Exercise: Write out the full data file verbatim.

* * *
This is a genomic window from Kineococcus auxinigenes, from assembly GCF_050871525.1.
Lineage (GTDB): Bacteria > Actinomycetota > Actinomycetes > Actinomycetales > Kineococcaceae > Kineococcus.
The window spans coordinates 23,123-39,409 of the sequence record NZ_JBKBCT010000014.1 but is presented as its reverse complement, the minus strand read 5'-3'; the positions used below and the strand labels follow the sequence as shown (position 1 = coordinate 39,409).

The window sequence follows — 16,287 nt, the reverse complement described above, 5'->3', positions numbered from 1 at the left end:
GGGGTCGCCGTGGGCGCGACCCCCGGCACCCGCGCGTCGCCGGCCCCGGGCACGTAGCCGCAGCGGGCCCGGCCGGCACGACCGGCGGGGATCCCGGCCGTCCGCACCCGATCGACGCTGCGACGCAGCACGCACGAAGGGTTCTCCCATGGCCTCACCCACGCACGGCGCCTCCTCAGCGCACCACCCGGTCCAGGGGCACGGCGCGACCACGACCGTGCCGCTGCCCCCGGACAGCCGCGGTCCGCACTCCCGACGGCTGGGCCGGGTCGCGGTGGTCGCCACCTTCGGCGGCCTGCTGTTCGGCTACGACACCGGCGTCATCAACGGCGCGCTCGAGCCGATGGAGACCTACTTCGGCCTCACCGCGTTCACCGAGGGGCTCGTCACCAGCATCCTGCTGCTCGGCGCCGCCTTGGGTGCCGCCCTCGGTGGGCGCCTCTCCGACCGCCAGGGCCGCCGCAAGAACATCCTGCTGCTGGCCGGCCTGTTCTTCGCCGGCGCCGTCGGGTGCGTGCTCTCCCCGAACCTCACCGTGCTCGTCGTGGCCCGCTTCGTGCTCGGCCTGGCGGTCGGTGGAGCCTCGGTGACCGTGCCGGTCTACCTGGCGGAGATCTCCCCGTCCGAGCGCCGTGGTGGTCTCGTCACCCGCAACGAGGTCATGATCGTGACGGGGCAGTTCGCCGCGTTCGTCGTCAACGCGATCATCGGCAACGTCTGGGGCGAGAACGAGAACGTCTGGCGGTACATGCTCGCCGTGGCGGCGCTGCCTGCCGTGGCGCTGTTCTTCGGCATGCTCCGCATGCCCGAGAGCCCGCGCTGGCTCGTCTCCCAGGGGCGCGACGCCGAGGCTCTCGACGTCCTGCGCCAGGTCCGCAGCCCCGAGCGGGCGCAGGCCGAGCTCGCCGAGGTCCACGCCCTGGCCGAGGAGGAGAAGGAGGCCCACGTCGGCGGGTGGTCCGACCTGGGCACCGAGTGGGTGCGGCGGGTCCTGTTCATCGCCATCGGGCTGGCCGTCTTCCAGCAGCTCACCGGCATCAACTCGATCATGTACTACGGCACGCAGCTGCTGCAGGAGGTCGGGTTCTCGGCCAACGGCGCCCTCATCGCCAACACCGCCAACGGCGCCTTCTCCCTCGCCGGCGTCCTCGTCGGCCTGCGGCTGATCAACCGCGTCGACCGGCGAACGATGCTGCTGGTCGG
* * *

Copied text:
This is a genomic window from Kineococcus auxinigenes, from assembly GCF_050871525.1.
Lineage (GTDB): Bacteria > Actinomycetota > Actinomycetes > Actinomycetales > Kineococcaceae > Kineococcus.
The window spans coordinates 23,123-39,409 of the sequence record NZ_JBKBCT010000014.1 but is presented as its reverse complement, the minus strand read 5'-3'; the positions used below and the strand labels follow the sequence as shown (position 1 = coordinate 39,409).

The window sequence follows — 16,287 nt, the reverse complement described above, 5'->3', positions numbered from 1 at the left end:
GGGGTCGCCGTGGGCGCGACCCCCGGCACCCGCGCGTCGCCGGCCCCGGGCACGTAGCCGCAGCGGGCCCGGCCGGCACGACCGGCGGGGATCCCGGCCGTCCGCACCCGATCGACGCTGCGACGCAGCACGCACGAAGGGTTCTCCCATGGCCTCACCCACGCACGGCGCCTCCTCAGCGCACCACCCGGTCCAGGGGCACGGCGCGACCACGACCGTGCCGCTGCCCCCGGACAGCCGCGGTCCGCACTCCCGACGGCTGGGCCGGGTCGCGGTGGTCGCCACCTTCGGCGGCCTGCTGTTCGGCTACGACACCGGCGTCATCAACGGCGCGCTCGAGCCGATGGAGACCTACTTCGGCCTCACCGCGTTCACCGAGGGGCTCGTCACCAGCATCCTGCTGCTCGGCGCCGCCTTGGGTGCCGCCCTCGGTGGGCGCCTCTCCGACCGCCAGGGCCGCCGCAAGAACATCCTGCTGCTGGCCGGCCTGTTCTTCGCCGGCGCCGTCGGGTGCGTGCTCTCCCCGAACCTCACCGTGCTCGTCGTGGCCCGCTTCGTGCTCGGCCTGGCGGTCGGTGGAGCCTCGGTGACCGTGCCGGTCTACCTGGCGGAGATCTCCCCGTCCGAGCGCCGTGGTGGTCTCGTCACCCGCAACGAGGTCATGATCGTGACGGGGCAGTTCGCCGCGTTCGTCGTCAACGCGATCATCGGCAACGTCTGGGGCGAGAACGAGAACGTCTGGCGGTACATGCTCGCCGTGGCGGCGCTGCCTGCCGTGGCGCTGTTCTTCGGCATGCTCCGCATGCCCGAGAGCCCGCGCTGGCTCGTCTCCCAGGGGCGCGACGCCGAGGCTCTCGACGTCCTGCGCCAGGTCCGCAGCCCCGAGCGGGCGCAGGCCGAGCTCGCCGAGGTCCACGCCCTGGCCGAGGAGGAGAAGGAGGCCCACGTCGGCGGGTGGTCCGACCTGGGCACCGAGTGGGTGCGGCGGGTCCTGTTCATCGCCATCGGGCTGGCCGTCTTCCAGCAGCTCACCGGCATCAACTCGATCATGTACTACGGCACGCAGCTGCTGCAGGAGGTCGGGTTCTCGGCCAACGGCGCCCTCATCGCCAACACCGCCAACGGCGCCTTCTCCCTCGCCGGCGTCCTCGTCGGCCTGCGGCTGATCAACCGCGTCGACCGGCGAACGATGCTGCTGGTCGG